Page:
Flour quality lab data
Our grain and flour is tested numerous times between harvest and sale of the finished flour. Tests of the finished product are the most pertinent to our bakery customers. We make the most useful of the data from those tests available to customers at this website. Those who want more detailed information or data on lot numbers not listed here are encouraged to contact our director of technical services via email. Just click on the link.
These are the values that have proved to be the most useful for predicting flour performance
- Falling Number
- Damaged Starch %
- Constant Hydration
- Adapted Hydration
- Hyd 2200
- Water Absorption
Where do these values come from and what do they mean?
Protein: This is simply the percent, by weight, of the flour that is protein, assuming for the sake of uniformity, 14% moisture in the flour. We use NIR (Near Infra-Red) analysis because it’s quick, easy, and accurate.
Moisture: We use the same piece of NIR equipment to determine the moisture content of the flour. We often cross-check this with other NIR machines and with a balance oven.
Ash refers to the mineral content of the flour and correlates to the degree of refinement. The higher the ash percentage, the more bran is left in the flour. Our unbleached flours range from 0.44% for some runs of Baker’s Patent to as high as 0.56% for some lots of unbleached all purpose flour. This value, like protein, assumes 14% flour moisture. Our stone-ground whole wheat and Golden Buffalo flour are considerably higher in ash.
Falling Number (FN): Now things start getting tricky. Falling number relates to the alpha amylase activity in the flour. A certain amount of enzyme activity is necessary for proper fermentation during the production of biologically-risen breads. Too much can cause problems (sticky dough, for one). The lower the FN, the more enzymatically active is the flour. Our all purpose, malted unbleached all-purpose flour has organic malted barley flour added to adjust the falling number downward to fall within a range considered “ideal.” All other Heartland flours are unmalted and their higher falling numbers reflect this. Bakers using unmalted flour should add their own malted barley flour for improved fermentation and crust color.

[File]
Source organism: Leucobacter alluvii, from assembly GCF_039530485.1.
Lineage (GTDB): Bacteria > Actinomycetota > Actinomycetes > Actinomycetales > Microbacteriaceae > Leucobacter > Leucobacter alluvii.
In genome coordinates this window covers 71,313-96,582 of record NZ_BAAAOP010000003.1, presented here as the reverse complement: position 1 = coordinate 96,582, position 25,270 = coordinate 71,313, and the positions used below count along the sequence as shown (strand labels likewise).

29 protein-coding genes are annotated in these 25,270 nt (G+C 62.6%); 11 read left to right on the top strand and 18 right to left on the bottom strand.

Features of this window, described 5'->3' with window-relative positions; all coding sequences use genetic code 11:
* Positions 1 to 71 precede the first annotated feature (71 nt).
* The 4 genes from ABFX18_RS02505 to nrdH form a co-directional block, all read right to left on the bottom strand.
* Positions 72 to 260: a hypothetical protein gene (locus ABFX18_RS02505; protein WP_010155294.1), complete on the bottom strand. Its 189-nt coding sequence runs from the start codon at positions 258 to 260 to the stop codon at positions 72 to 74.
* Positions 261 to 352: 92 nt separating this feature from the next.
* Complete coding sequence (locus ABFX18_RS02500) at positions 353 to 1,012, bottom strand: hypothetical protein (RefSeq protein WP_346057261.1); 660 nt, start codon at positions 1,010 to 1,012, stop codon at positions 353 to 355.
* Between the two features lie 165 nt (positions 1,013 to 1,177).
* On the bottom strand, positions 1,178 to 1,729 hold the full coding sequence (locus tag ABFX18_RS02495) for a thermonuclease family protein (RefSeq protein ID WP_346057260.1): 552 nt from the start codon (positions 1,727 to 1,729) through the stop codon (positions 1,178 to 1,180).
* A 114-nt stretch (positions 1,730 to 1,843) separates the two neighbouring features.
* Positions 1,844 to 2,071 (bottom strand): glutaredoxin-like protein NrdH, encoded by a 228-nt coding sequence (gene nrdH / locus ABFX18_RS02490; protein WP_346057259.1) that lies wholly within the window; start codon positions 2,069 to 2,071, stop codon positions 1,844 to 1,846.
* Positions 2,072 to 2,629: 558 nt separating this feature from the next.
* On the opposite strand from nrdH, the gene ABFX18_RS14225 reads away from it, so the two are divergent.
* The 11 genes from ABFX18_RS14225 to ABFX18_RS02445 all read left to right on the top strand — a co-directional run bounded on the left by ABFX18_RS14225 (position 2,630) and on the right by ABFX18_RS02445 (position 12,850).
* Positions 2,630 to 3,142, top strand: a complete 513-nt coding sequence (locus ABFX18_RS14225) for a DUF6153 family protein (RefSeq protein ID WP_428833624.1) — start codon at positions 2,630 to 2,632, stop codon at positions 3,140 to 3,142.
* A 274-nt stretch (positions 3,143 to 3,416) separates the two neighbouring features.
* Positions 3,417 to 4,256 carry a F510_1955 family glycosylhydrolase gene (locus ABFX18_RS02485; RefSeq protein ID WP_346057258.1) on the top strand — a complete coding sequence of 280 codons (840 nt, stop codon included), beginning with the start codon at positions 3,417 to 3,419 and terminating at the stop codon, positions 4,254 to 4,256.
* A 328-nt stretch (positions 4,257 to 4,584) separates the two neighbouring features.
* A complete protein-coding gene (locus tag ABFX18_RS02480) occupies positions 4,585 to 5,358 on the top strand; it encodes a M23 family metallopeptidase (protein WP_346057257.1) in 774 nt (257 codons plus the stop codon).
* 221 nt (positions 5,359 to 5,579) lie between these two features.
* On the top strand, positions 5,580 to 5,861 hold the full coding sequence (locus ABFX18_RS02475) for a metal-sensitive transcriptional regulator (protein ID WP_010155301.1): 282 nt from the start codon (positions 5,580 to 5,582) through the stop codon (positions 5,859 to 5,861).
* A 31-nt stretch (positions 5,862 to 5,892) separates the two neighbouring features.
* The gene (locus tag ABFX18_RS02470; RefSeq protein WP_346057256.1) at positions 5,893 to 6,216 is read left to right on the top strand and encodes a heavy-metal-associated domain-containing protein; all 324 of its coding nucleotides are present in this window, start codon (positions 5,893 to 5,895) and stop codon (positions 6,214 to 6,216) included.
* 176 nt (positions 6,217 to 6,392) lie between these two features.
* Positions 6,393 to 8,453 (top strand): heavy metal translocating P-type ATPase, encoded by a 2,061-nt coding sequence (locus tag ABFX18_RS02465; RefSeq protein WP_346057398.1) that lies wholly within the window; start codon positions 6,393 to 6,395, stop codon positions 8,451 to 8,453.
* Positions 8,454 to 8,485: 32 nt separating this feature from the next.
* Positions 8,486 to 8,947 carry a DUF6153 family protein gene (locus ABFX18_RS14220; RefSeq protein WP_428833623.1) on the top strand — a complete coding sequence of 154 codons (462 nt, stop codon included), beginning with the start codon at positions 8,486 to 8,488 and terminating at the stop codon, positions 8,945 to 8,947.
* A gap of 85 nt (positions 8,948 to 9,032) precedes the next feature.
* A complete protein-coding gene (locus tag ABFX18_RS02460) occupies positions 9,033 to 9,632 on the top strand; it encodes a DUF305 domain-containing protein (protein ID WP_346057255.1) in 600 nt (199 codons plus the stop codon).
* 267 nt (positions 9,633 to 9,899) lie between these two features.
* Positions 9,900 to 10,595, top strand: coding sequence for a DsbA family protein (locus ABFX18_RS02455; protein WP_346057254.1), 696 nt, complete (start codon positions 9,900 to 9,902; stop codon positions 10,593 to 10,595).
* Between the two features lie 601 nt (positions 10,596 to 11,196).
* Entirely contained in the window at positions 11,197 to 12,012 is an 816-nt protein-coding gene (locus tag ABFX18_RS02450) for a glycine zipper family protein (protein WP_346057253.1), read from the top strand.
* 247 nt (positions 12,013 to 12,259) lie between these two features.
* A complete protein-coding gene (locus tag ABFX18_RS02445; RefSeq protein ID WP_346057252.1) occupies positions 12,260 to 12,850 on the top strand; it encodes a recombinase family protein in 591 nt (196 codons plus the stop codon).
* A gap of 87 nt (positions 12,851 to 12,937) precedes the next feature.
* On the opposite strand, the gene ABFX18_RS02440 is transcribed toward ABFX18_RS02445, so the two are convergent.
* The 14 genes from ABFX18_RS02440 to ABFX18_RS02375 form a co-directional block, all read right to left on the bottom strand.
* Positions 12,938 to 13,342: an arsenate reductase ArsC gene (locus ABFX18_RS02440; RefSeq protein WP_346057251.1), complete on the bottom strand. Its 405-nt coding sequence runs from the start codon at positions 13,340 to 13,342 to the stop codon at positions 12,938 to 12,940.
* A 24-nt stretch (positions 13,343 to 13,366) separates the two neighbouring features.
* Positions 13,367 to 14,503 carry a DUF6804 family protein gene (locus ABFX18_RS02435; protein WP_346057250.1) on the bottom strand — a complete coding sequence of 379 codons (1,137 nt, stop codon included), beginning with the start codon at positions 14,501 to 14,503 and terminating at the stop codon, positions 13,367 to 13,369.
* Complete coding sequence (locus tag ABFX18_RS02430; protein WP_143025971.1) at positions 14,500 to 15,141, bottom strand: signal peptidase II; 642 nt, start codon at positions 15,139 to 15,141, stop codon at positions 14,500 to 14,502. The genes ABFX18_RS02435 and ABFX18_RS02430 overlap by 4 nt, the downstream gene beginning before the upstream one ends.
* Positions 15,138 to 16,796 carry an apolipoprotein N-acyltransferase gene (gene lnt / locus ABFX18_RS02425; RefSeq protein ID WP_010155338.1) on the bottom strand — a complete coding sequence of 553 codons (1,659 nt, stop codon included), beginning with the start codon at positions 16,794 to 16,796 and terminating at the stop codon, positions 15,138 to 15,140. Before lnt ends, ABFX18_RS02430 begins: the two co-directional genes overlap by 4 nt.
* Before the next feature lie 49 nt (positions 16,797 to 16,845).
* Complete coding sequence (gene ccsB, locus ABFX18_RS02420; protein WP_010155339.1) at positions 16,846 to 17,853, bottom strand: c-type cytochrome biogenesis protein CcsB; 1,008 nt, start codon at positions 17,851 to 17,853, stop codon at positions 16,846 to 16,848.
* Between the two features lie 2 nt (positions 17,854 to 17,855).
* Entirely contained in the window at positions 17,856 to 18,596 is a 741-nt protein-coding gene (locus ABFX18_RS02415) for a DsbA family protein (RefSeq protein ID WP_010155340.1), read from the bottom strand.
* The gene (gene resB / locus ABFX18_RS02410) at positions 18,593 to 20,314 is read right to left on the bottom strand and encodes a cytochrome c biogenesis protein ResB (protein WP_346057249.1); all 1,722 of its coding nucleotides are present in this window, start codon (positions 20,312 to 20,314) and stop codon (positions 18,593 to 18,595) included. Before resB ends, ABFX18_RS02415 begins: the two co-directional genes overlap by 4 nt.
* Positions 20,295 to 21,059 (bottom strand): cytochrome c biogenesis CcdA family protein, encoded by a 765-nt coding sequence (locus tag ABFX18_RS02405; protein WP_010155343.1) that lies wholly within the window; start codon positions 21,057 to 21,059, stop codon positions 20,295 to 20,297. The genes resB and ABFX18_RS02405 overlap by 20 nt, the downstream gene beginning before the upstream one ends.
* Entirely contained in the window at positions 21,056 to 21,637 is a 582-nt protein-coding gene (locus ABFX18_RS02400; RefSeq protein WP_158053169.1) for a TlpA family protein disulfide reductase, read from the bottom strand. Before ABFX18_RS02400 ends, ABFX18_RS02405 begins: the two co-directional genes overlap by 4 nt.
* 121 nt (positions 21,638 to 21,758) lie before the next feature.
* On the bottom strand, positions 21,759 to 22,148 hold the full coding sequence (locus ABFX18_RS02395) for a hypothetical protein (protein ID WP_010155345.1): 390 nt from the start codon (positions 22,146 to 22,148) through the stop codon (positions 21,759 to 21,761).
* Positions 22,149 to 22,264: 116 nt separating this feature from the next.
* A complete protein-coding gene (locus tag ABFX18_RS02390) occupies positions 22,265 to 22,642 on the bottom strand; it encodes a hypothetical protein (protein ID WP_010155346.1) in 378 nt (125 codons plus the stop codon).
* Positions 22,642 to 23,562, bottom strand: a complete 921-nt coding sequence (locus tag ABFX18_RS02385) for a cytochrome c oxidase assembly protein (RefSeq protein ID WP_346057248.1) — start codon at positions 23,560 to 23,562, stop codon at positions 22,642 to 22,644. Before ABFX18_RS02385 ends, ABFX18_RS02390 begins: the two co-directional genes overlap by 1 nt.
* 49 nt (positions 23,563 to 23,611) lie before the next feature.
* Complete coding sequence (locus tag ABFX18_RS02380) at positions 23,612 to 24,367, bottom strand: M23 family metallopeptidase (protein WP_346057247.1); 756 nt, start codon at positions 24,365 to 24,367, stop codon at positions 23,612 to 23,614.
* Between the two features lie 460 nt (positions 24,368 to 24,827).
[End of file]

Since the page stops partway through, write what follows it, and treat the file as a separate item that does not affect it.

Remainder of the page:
Damaged Starch: When wheat is milled into flour some of the starch granules in the endosperm are broken. This damaged starch absorbs much more water than the undamaged granules. If too little damaged starch is in the flour, it will be difficult to mix normal to high-hydration doughs. If there is too much, the flour will exhibit high absorption, but the loaf may flatten at the end of proofing as the excess water is released. In between these extremes, as damaged starch increases, absorption will go up, but at the expense of extensibility and overall dough strength.
This is well demonstrated in Alveograph studies. The same wheat blend, milled with different mill settings or different tempering times before milling, will result in different levels of damaged starch. The resulting flour will show absorption increasing as starch damage increases. The Alveograph "P" value will also rise, and the "L" will shorten. Interestingly, there is a range of "P/L" in which the "W" (strength) will reach a peak level, then it will drop off. "P" does not increase as "L" shortens, thus resulting in lower overall strength, "W."
Even within an acceptable range of damaged starch, performance is influenced by even seemingly small differences. Too little damaged starch will result in overly extensible doughs, with insufficient elasticity. Too much and the extensibility may become excessive.